It seems that the older I get, the more milestones there are to measure. As a child the milestones were momentous to me, but so small in the grand order of things. Walking up the street to a friend’s house, riding a bike without training wheels, going off on the big bus to Kindergarten, moving across town and going to first grade with all new classmates, going to middle school where both elementary schools combined…these were the milestones of my early childhood. After that came milestones of young adulthood: getting my braces off, getting contact lenses, starting high school, that first kiss, applying for college, and ultimately leaving home.
I’ve gone through many adult milestones too, including college graduation, marriage, graduate school, first job, home ownership, parenthood, and even divorce. But as a mom, I find it sometimes amazing and sometimes terribly bitter-sweet to witness the milestones of my own children. They are born and then they rocket towards adulthood at an ever increasing pace. As a mom, I tried to both document their growth and live in the moment. Apparently I did more of the latter than the former, so there is little physical evidence to share. What there is, lies in my heart.
Today is my oldest child’s 21st birthday, and a reminder to me about how each of us celebrates in their own way. He wanted to be home for his birthday and he wanted to go out to eat. Given that my younger daughter had a softball playoff game until after 8, dinner would be quite late. While my older daughter and I were at work, my younger daughter baked a cake. It’s now her signature dish, a Guinness cake. She’s made several and this took the last can from the pack I bought at the beginning of the year when she started making them. Her brother had apparently had the penultimate one on the ultimate evening of being technically too young to drink it.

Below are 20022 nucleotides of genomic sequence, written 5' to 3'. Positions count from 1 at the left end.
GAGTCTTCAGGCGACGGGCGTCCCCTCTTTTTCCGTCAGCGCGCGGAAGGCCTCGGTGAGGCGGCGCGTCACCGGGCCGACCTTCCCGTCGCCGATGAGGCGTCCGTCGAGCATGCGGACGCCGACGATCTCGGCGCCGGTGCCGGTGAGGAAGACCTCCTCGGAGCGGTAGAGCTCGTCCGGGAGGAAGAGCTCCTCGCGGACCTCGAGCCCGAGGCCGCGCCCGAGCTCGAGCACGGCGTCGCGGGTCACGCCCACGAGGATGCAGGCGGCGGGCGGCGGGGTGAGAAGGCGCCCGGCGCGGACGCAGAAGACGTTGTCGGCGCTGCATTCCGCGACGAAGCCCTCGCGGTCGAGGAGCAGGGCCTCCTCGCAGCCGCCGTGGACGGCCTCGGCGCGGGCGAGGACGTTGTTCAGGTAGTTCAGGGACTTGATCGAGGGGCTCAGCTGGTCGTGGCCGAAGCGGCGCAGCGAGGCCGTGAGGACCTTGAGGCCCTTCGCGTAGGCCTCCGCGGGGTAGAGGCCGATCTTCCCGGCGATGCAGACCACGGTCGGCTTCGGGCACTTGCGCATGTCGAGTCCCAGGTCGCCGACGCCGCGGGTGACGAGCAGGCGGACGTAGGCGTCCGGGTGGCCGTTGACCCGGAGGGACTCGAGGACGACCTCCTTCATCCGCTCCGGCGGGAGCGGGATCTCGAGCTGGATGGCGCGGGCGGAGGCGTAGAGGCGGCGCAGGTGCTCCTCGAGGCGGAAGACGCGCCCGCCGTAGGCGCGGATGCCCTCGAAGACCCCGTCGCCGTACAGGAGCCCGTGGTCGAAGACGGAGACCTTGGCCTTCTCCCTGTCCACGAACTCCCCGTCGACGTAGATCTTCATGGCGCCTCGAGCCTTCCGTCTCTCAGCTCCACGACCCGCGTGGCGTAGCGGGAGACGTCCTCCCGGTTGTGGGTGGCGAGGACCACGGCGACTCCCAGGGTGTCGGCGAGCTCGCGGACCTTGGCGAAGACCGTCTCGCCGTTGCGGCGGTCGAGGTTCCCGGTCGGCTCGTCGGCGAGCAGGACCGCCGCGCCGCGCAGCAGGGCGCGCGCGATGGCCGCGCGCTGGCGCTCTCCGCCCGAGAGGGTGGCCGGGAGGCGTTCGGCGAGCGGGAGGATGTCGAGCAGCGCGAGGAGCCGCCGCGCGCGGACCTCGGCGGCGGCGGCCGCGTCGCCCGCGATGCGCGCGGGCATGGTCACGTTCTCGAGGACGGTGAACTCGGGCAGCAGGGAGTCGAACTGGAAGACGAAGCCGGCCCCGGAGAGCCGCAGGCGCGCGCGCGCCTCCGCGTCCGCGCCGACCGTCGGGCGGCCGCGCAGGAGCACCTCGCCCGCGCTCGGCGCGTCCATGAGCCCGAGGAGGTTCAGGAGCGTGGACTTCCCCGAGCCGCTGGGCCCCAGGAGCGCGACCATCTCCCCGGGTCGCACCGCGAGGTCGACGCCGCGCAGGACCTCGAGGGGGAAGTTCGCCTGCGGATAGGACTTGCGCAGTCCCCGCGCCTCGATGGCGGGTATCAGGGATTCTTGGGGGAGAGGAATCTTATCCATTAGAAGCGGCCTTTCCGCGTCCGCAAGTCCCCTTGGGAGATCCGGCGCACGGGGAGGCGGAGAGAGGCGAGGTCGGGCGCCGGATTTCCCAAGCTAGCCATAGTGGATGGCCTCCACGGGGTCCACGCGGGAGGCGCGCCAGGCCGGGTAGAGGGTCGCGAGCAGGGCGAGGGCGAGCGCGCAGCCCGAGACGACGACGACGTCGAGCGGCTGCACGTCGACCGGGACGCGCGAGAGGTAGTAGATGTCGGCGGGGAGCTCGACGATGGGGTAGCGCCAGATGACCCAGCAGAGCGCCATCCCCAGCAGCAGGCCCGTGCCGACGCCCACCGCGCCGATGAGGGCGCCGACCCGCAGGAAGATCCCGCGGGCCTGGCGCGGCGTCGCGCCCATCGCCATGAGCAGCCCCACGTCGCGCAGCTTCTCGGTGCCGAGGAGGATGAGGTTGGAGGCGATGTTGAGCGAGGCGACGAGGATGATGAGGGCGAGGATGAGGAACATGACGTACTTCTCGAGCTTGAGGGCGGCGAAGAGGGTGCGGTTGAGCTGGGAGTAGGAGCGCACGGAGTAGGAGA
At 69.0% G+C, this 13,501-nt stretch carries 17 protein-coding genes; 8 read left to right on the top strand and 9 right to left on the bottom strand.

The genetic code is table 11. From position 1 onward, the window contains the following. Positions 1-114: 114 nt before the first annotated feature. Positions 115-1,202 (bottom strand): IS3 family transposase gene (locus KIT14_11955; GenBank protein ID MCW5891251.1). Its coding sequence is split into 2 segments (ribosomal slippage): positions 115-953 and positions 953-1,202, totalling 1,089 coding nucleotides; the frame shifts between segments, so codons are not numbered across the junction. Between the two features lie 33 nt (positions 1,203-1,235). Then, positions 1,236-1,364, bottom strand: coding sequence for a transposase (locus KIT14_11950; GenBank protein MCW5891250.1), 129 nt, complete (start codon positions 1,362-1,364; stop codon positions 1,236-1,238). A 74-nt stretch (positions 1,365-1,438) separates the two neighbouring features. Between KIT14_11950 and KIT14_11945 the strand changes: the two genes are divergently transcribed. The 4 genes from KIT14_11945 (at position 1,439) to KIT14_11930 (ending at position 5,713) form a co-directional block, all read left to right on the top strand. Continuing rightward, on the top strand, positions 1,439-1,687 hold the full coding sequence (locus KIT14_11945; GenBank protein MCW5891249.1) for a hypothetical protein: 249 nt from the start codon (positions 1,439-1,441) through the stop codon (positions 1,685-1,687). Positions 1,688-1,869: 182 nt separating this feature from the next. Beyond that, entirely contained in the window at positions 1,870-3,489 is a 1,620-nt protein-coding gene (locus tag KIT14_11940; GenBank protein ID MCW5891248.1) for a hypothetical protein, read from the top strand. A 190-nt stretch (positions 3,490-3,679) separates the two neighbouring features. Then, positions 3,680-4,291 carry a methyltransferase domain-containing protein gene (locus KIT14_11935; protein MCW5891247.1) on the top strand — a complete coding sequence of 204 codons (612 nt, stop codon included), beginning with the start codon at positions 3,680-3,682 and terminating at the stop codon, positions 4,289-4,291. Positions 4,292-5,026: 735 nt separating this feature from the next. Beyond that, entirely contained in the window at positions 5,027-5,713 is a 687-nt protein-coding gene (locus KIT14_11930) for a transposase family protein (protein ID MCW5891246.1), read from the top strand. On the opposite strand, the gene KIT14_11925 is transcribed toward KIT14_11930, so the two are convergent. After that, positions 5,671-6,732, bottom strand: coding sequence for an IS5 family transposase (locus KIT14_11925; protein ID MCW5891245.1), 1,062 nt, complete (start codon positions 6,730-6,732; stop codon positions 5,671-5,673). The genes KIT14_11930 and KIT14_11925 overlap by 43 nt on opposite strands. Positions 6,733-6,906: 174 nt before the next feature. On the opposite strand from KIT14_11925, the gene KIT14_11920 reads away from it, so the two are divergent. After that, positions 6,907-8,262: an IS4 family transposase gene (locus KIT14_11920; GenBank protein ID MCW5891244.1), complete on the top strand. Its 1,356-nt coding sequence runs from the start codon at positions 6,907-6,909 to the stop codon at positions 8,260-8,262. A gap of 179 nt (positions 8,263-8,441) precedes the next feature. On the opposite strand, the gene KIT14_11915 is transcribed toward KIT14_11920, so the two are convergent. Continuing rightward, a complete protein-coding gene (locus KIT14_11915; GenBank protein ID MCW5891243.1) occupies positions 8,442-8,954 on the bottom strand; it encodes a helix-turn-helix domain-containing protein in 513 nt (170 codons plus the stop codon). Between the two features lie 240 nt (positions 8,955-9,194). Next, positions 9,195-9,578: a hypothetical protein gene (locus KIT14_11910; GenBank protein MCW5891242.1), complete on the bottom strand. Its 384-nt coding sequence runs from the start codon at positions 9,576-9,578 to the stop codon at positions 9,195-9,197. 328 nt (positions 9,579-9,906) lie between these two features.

At the restaurant, the waiter asked us what we’d all like to drink and he eschewed having a beer because that was what was expected and he’s all about being an individual who decides for himself whether it matters or not if he has a beer on his birthday and then says no to spite what was expected. Other aspects of a typical birthday celebration were too ingrained in tradition. The cake was duly adorned with a “2” and a “1” candles and lit. We sang him the Birthday Song, and he made a wish and blew out the candles. He happily ate cake and opened presents to round out the event.
More milestones await, as early as next week when my younger daughter gets her braces off.
Find the Joy in the Journey…and the Joy in seeing your children grow up to the beat of their own drum!